As we saw last week, traditional owners’ engagement with these materials is spiritual and embodied. For them, locked deep within these artefacts is “our lore, our histories, our traditions, our livelihood and our stories”. Donald Bob, elder of the Gangalidda Garawa nation, told us how the first time he saw the sacred items in our stores, he “felt cold, because it was the person of that thing, that spirit speaking to him, crying for his home.”

If museums are to reflect the complexity of the human condition and of people’s understanding of the world and each other, we must find space for the spiritual and emotional. Yet the repatriation debate takes place on the grounds staked out by western rationalism and is framed solely in terms of ownership.

Could repatriation and its associated work also create a context that helps define our sense of global connectedness and even contentedness – when it is needed more than ever? I believe it could and should.

As my predecessor Tristram Besterman (who led on repatriation of human remains 20 years ago) recently told me: “This is about building human relationships and what is repatriated invisibly to the source community is dignity, respect and autonomy. We are in the privileged position to offer more than words and empty gestures. That is the special preserve of museums – we have objects and collections to return.”

Mangubadijarri Yanner, one of the traditional owners, and Esme Ward at the handover

This will have a profound positive impact on the practice, presentation and development of culture, language and traditions for the Ganagalidda Garawa people for years to come. But it will also have a significant, enriching and enduring impact on our institution, Manchester and its communities. Last week in Manchester, elders met elders. We brought together three of our finest older citizens to meet with the Aboriginal delegation and what unfolded over the next hour was an extraordinary meeting filled with curiosity, empathy and friendship. This two way process of cultural enrichment and opening up new possibilities of exchange and understanding has just begun. We’ve signed an agreement with AIATSIS to work together over the next five years and our experiences will inform and inspire our transformation and new spaces and displays when we reopen the extended museum in late 2021.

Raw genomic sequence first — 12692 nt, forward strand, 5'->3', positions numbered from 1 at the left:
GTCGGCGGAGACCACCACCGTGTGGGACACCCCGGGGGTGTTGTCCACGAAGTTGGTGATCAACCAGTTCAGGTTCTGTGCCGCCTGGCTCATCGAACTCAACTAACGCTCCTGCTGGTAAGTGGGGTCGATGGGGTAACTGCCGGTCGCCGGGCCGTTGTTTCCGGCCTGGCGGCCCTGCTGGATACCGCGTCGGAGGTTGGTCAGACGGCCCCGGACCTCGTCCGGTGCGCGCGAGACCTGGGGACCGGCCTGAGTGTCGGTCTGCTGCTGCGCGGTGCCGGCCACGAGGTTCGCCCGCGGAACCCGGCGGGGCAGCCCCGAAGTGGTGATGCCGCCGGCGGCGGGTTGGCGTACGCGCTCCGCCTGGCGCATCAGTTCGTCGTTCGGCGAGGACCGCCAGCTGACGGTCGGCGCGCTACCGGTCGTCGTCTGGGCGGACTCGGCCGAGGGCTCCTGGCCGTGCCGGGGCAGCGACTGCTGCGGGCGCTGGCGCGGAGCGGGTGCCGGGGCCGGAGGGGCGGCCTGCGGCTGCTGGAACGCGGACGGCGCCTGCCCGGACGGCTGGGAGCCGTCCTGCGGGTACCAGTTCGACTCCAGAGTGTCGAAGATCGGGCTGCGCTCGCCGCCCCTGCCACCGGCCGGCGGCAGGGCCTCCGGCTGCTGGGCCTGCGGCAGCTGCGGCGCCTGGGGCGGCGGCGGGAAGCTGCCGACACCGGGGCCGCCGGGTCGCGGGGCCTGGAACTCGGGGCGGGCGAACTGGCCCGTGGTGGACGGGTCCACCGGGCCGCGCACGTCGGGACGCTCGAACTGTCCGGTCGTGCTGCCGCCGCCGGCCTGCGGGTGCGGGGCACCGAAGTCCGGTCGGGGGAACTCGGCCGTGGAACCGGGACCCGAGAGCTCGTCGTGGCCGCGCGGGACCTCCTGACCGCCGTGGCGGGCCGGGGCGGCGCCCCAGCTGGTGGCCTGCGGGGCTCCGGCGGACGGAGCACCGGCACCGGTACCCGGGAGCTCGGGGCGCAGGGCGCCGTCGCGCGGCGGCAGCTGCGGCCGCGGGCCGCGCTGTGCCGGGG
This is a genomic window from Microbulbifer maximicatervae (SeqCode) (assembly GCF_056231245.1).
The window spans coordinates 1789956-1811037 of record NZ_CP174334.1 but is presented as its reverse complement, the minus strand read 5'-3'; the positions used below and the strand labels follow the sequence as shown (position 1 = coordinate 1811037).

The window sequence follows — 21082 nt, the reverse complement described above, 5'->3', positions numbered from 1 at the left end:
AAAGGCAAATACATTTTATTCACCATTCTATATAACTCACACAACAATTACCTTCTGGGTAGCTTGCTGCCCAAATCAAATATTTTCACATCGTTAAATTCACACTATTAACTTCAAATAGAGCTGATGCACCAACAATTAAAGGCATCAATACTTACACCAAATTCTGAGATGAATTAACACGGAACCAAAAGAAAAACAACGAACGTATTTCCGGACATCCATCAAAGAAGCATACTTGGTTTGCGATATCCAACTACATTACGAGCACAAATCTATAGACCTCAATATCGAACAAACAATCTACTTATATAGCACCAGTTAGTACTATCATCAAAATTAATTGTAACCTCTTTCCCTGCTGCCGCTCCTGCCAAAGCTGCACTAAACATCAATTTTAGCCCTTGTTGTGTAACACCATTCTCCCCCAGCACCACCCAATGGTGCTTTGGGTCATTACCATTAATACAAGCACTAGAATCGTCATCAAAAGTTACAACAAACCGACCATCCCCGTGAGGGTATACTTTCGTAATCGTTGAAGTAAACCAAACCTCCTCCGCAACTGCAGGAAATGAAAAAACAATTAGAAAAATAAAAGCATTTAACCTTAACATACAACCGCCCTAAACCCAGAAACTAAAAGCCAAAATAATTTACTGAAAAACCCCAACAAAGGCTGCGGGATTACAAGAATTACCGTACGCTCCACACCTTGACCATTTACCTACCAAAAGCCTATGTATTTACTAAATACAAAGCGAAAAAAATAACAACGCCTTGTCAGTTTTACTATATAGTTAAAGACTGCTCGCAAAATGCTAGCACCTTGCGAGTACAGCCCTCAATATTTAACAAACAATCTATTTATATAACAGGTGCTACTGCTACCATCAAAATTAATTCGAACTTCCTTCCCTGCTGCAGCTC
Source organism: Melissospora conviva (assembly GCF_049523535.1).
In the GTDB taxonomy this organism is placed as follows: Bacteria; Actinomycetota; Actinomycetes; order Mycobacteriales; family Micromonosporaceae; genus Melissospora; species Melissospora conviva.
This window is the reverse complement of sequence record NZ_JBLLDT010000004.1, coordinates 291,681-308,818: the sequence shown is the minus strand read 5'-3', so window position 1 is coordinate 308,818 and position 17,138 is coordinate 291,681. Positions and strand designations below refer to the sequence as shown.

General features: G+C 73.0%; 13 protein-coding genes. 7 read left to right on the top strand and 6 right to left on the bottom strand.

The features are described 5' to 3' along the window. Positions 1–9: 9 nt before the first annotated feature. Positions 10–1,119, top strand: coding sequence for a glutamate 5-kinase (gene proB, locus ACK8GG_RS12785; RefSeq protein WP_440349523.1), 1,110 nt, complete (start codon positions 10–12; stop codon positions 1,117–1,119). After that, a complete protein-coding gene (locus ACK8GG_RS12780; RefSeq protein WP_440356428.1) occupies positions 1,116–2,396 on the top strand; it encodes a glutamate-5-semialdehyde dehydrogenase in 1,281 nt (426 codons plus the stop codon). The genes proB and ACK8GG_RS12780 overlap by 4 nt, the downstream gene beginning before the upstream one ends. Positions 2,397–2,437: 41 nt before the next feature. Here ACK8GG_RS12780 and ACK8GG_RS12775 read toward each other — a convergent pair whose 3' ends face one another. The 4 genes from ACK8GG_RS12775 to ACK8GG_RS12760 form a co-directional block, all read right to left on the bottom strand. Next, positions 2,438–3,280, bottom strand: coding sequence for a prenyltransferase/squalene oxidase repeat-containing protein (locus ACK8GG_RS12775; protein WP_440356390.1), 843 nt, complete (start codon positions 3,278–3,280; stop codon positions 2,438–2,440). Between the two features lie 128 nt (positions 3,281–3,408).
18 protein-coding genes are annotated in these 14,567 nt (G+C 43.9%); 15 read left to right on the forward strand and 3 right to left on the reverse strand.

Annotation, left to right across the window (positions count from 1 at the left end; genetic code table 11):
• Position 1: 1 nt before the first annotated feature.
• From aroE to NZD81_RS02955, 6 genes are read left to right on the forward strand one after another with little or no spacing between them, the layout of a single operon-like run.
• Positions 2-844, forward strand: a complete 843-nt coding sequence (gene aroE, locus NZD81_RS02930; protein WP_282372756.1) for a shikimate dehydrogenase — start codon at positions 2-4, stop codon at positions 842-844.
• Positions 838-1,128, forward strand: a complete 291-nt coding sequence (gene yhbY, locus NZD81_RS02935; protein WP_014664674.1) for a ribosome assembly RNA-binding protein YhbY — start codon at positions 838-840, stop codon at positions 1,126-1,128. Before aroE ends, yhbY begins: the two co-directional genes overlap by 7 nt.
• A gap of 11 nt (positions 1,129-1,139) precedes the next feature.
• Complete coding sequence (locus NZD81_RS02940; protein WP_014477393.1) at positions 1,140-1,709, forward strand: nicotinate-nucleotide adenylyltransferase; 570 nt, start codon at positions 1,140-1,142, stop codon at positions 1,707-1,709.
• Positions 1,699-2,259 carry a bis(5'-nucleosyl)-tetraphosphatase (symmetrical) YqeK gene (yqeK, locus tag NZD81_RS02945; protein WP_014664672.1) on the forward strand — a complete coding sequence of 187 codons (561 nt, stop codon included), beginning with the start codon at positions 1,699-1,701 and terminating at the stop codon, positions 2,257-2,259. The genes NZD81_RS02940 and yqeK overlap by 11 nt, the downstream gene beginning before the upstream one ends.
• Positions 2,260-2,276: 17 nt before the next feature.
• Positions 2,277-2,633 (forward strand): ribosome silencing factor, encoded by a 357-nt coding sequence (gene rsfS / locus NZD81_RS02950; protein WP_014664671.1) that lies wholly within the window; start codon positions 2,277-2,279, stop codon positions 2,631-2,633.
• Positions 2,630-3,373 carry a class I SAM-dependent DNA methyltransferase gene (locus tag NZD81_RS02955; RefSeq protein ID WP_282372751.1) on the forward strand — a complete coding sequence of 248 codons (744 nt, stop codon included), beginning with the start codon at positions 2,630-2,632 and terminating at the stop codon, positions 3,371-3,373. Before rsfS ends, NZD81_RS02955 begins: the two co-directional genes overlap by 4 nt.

At their best, though perhaps all too rarely, museums can be spaces for identity-forming and truth-telling. I believe that repatriation shifts the processes, language and thinking of the past towards a context of possibility and action for the future. Our museums can become places of genuine exchange and learning, reconciliation, social justice and community wellbeing.

In his speech, before the moment of handover, Mangubadijarri Yanner, one of the traditional owners, concluded: “Like us, these objects are of the land – they came from our land, our home. They give my people hope, life, meaning, sustenance and a future.”

What we have realised this week in Manchester is that through collaborations and actions like this, repatriation offers the potential to give hope, meaning and a future for us and our museums too.

The final words of this reflection should belong to Yanner and I hope they inspire other museums as much as they inspire me. “We thank you for your willingness to embrace the tide of change and open up a new chapter in our history of reconciliation.”